So okay, let me try, for a paragraph, to step back from the direct allegory stuff. Let’s look at this from a wider perspective and take it as a science fiction action film with a message about humanity in general. According to this movie, the vast majority of humanity is pretty shitty. The humans we see are either the folks who take advantage of the aliens in the ghetto or they’re the MNU employees, who are just as bad, but in different ways. There are only a handful of people in the movie who aren’t shown to be utter scum. Since a good portion of the movie is told as a documentary about the events that take place within it, we’ve got some sociologists and the like doing interviews and giving opinions (they’re all white, by the way, just thought I’d mention) and they’re pretty neutral. They seem to care, but not be involved in any meaningful way. There’s our protagonist, Wikus, but he doesn’t give much of a damn until he himself is one of the marginalized. His wife, on the other hand, remains stubbornly faithful to him throughout the movie, believing in his innocence despite everything. His potential replacement at MNU, Fundiswa, eventually exposes some of the atrocities MNU has been perpetrating on the aliens. And that’s it. The aliens are persecuted and vilified and trapped and it is horrific. This isn’t a post-apocalyptic movie, but it does have the trappings of a dystopia, it’s just a dystopia for the aliens more than for the humans. A nice little twist on the trope.

Overall, I think I found this a depressing movie because I found the dystopian aspects far too close to reality. The allegory wasn’t removed enough, what with the movie being set in the present day. I understand the movie. Not on the historical level that others probably do. Not the way someone from South Africa might. But I see what it’s saying. I see it and it makes me thoroughly depressed. Depressed enough that it makes the science fiction and action aspects a little too difficult for me to enjoy as cinematic pieces. Even if something doesn’t make me happy I can usually appreciate it and enjoy it as a piece of art. But this was hard. This was a tough one for me to get through and now I need a bushel of puppies and some reminders of the good things humans can do for each other or I won’t want to face the world tomorrow.

October 23, 2010 Posted by | daily reviews | , , , , , , | Leave a comment

District 9

October 23, 2010

District 9

This movie is dark. It’s a sci-fi film with a look and feel to it that is unique in my experience. It has a huge Hollywood level budget and tons of amazing special effects but it is as far from Hollywood as you can get. It’s bleak and upsetting and fascinating on a number of different levels. It depicts a world that is altogether alien to me and yet which is utterly real except for the presence of aliens in it. It’s a movie that generates conversation. I first saw it in the theater with my father and we left the dark confines of the auditorium with our minds racing. Tonight after watching it, and before we could even start our reviews, my wife and I had a lengthy discussion about how difficult it is to review something so clearly based in very personal experiences so far removed from our own, about privilege and perception, and about allegory and metaphor. These are not the kind of discussions we tend to have on a lazy Saturday afternoon.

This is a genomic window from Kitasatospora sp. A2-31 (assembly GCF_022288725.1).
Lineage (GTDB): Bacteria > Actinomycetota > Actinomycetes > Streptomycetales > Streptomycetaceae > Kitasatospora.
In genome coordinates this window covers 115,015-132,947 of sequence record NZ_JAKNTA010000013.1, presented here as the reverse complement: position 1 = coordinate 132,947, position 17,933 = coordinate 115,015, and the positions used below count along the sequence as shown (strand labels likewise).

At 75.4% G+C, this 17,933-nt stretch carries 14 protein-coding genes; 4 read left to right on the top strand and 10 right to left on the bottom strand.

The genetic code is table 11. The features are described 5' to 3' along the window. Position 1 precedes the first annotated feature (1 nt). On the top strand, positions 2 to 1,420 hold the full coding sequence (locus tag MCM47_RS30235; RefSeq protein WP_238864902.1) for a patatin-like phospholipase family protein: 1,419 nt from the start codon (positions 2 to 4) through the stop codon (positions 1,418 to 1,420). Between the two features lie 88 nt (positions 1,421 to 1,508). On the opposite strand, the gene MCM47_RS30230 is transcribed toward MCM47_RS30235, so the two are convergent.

If I had to sum up this movie in a word I would say that it is an examination of inhumanity. People’s inhumanity towards other people as well as the issue of how difficult interaction between humans and an alien intelligence would be. I’ll start with the latter because that was what first captured my imagination when I saw the movie in the theaters. I have seen the complaint leveled at this movie that it doesn’t give many answers about the aliens. There are a whole bunch of mysteries set up at the start of the film that are never solved. Big questions like “why, exactly, did the alien ship come to rest above Johannesburg?” “What were the aliens doing here?” “What went wrong for them, and why are they so unable to do anything?” In the movie a single man and alien, with some alien weapons which have been around in the world of the movie for twenty years, are able to defeat hundreds of human soldiers. So why, in those twenty years, have the aliens allowed themselves to be pushed around and degraded so much?

There are no real answers to any of these questions in the movie, but there is one implied: they’re alien. The “Prawns” don’t do anything that makes sense to us because their evolution, culture, technology and society don’t have anything in common with our own or even with anything in our world. On the one hand it’s a bit of a cop-out and writer’s crutch. The writers can have the aliens do absolutely anything nonsensical and say “well, sure, we just don’t understand their motivations.” On the other hand – this is exactly the kind of disorientation I would expect in the event of actual first contact with an extra-terrestrial species. Until we understood something about who the aliens were or where they came from I would expect that their decisions would appear non-sensical to us.